Birch (Betula)-Birch leafminer

Fenusa pumila

Pest description and damage The adults are a small (0.125 to 0.375 inch) black sawfly. Mature larvae are flattened and up to 0.5 inch long. The larvae feed between the leaf surfaces, leaving blotch-shaped or winding brown mines. Severe infestations over consecutive seasons may result in decline of trees. Vigorous gray, white, and paper birches are attacked most commonly. In some years, infestations are heavy.

Biology and life history The adult sawfly lays eggs in new leaves. When fully developed, the larvae drop to the ground and pupate in the soil for 2 to 3 weeks before emerging as adults. There may be up to four generations per year, depending on length of growing season.

Pest monitoring Check leaves once they are fully formed to assess the numbers starting in spring. Revisit trees to check on the population of subsequent generations.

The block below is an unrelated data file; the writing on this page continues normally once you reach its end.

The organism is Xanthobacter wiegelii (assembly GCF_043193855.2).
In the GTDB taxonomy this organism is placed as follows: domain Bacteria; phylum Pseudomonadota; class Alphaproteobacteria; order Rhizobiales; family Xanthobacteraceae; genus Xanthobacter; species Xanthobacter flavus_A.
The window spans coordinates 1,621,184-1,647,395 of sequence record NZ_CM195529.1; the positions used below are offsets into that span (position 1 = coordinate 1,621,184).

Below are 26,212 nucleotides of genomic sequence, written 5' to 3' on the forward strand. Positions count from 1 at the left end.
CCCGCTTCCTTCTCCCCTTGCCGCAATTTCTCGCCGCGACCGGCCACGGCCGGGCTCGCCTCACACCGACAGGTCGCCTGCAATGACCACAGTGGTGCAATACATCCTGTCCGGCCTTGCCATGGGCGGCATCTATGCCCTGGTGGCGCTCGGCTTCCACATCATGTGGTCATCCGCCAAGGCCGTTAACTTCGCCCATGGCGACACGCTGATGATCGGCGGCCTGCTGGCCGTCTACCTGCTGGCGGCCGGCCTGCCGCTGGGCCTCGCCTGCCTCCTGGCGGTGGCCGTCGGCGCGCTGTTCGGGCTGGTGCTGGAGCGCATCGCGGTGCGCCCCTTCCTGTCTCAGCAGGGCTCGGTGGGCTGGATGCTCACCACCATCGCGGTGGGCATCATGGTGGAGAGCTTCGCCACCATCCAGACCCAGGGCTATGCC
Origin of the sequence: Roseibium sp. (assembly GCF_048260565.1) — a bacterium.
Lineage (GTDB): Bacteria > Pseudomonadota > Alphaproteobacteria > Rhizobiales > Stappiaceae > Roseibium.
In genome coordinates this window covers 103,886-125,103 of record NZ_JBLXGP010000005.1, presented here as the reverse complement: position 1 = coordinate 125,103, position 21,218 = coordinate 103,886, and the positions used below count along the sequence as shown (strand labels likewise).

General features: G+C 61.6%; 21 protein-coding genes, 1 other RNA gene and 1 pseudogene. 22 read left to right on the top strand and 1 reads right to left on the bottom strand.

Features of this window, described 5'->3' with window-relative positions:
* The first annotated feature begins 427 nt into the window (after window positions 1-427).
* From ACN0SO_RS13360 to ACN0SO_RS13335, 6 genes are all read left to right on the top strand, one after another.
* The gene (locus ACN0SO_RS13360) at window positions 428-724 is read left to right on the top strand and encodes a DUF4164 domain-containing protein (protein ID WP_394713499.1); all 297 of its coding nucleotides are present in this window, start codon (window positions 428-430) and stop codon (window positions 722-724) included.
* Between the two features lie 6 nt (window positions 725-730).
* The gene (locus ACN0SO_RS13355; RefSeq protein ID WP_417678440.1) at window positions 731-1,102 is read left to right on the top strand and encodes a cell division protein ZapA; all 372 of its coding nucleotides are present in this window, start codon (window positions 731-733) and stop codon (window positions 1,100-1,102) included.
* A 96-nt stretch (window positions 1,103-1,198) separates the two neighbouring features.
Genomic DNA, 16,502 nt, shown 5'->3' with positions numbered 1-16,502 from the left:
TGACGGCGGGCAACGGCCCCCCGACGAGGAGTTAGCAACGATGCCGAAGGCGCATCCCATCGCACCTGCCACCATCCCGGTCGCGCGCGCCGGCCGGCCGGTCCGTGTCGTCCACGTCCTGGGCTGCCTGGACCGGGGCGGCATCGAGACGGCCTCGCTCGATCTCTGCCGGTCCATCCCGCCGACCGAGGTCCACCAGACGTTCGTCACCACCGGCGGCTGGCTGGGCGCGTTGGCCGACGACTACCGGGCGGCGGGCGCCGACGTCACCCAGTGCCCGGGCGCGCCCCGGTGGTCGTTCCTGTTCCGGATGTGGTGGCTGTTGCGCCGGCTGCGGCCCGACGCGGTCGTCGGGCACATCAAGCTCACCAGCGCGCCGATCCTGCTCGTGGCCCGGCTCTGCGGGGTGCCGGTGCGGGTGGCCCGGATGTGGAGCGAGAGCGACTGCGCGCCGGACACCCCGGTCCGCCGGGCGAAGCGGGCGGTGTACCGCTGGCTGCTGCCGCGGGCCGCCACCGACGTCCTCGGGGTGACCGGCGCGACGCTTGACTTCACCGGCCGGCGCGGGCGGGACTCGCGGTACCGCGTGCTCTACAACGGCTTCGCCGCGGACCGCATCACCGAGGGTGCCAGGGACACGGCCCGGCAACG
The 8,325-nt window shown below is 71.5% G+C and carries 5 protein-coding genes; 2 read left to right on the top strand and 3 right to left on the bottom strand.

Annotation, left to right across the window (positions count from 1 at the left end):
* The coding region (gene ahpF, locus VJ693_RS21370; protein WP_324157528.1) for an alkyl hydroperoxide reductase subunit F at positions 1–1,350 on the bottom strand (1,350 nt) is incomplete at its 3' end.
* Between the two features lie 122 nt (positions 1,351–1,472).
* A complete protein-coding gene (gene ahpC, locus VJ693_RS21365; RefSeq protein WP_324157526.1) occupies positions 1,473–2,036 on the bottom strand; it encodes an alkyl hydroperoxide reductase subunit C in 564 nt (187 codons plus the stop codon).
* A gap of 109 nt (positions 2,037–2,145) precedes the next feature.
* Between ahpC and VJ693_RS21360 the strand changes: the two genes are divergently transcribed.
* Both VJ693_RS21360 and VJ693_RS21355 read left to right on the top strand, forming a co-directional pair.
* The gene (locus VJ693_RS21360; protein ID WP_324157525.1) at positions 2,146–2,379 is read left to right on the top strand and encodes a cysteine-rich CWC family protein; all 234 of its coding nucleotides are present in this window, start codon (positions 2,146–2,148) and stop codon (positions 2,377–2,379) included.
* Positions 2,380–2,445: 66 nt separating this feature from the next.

Management-cultural control

Pinch leaves to kill larvae in minor infestations in small trees. Plant resistant species and cultivars that include Betula costata, B. davurica, B. maximowicziana, B. utilis var. jacquemontii, B. nigra, B. schmidtii, and the varieties 'Crimson Frost' and 'Purple Rain.'

Management-biological control

Severe infestations but are soon brought under control by natural enemies. Monitor to determine if parasites or predators are active before initiating controls.

Management-chemical control

See Table 2 in: